Wednesday, April 25, 2012

Second-Guessing: Zumba, Nachos and Friendships

It's Thursday night, our first session of the retreat, and I post a picture on Facebook because the overflow has to go somewhere.

Shelly comments that I'm in her neck of the woods. I reply while the Zumba video is telling the girls what move is next in Spanish. I swear those people on the screen are professional dancers, and I was never that coordinated.  I wonder if I would survive the humiliation of trying and failing. Right or wrong, as writers tend to do, I opt for a computer screen and a keyboard over Zumba's public embarrassment.

The conversation with Shelly continues like ping pong. I check GPS and we make a plan to meet halfway. I got caught up in the moment and now I have plans to leave the women I've come to fellowship with, to meet a blog friend I've interacted with very little, actually. Another decision I think might be a wrong one.

I can't sleep because I keep asking myself, "What are you doing?" The pastor's wife, the leader, is abandoning the crew. I'm very good at second-guessing and self-criticism. A sleepless night ensues.

At breakfast, I feel trapped with no way out when there's talk of everyone's afternoon plans. Some are headed to the beach. Some are mapping out a route through the Tanger Outlet. They all have plans—with each other. I quietly bring forkfuls of scrambled eggs to my mouth, head down, hoping not to have to confess that my plans don't include them. The eggs failed me.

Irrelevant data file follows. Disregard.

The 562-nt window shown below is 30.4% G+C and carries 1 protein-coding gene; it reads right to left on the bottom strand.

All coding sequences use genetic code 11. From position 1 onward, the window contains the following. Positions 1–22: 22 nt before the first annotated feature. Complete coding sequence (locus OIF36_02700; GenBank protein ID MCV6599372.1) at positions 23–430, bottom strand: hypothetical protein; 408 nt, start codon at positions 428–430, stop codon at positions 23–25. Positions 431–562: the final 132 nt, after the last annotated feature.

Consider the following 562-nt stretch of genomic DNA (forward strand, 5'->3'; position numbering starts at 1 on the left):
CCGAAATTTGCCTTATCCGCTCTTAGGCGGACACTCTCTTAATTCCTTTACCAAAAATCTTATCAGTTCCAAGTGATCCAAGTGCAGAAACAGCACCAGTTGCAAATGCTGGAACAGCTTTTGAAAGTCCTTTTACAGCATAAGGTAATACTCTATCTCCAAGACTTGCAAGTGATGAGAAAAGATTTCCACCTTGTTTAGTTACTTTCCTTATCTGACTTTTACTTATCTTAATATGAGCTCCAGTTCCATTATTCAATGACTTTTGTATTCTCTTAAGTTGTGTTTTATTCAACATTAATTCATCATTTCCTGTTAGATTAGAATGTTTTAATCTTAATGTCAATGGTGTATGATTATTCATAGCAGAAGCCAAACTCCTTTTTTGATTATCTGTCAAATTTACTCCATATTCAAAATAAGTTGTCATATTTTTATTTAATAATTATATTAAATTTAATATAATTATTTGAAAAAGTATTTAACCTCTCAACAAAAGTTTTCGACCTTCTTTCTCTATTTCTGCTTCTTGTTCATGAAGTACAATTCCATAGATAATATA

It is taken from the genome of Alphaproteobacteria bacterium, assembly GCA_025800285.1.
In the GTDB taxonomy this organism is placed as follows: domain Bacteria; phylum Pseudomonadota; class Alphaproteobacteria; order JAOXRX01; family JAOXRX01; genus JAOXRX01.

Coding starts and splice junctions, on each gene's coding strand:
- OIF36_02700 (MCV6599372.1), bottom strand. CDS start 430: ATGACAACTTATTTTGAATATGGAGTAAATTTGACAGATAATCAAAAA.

It turns out, 28 supportive, amazing girls were excited for me. No one else at our church blogs, and they may read mine, but they aren't blog readers or commenters, not really. How could they possibly understand this? But they do for my sake, and it's remarkable.

My worries shifted to Shelly and our meeting. What if we have nothing to talk about? What if she wonders why I dragged my husband along? I had already dragged him to the retreat, the only man to carry the equipment and set up and tear down. I couldn't abandon him now. My roots are showing, I look terrible. This could go so wrong....

But she's driven 40 minutes out of her way to meet a virtual  stranger  friend. I tell Mike, "That 's remarkable," and he says, "You left our church ladies this afternoon. That's just as remarkable."

We lean on opposite sides of the table, into a shared love for the Lord, and for words, and common blog friends. The whole cyber world was right there between us in the flesh. The Kingdom of God, too. We compared foreign missions stories and pastor's wife camaraderie, article writing, and nachos.

All the second-guessing and insecurity had failed me after all. But I was right about something: it was remarkable—all of it. My sweet church girls who love me so, my husband who's a good sport, and Shelly, the other crazy blogger who changed her plans last minute and went out of her way to meet someone she's never met, all because real community happens on the Internet but is even better in real life.




14 comments:

  1. I love this...I think it too courage from both of you...you risked so much...but gained so much....blessings~

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  2. You've learned the meaning of IRL. :)

    And I'll ask this: do you think meeting one "virtual friend", does this change the way you begin to think about all the others you've connected with like that without meeting (yet) IRL?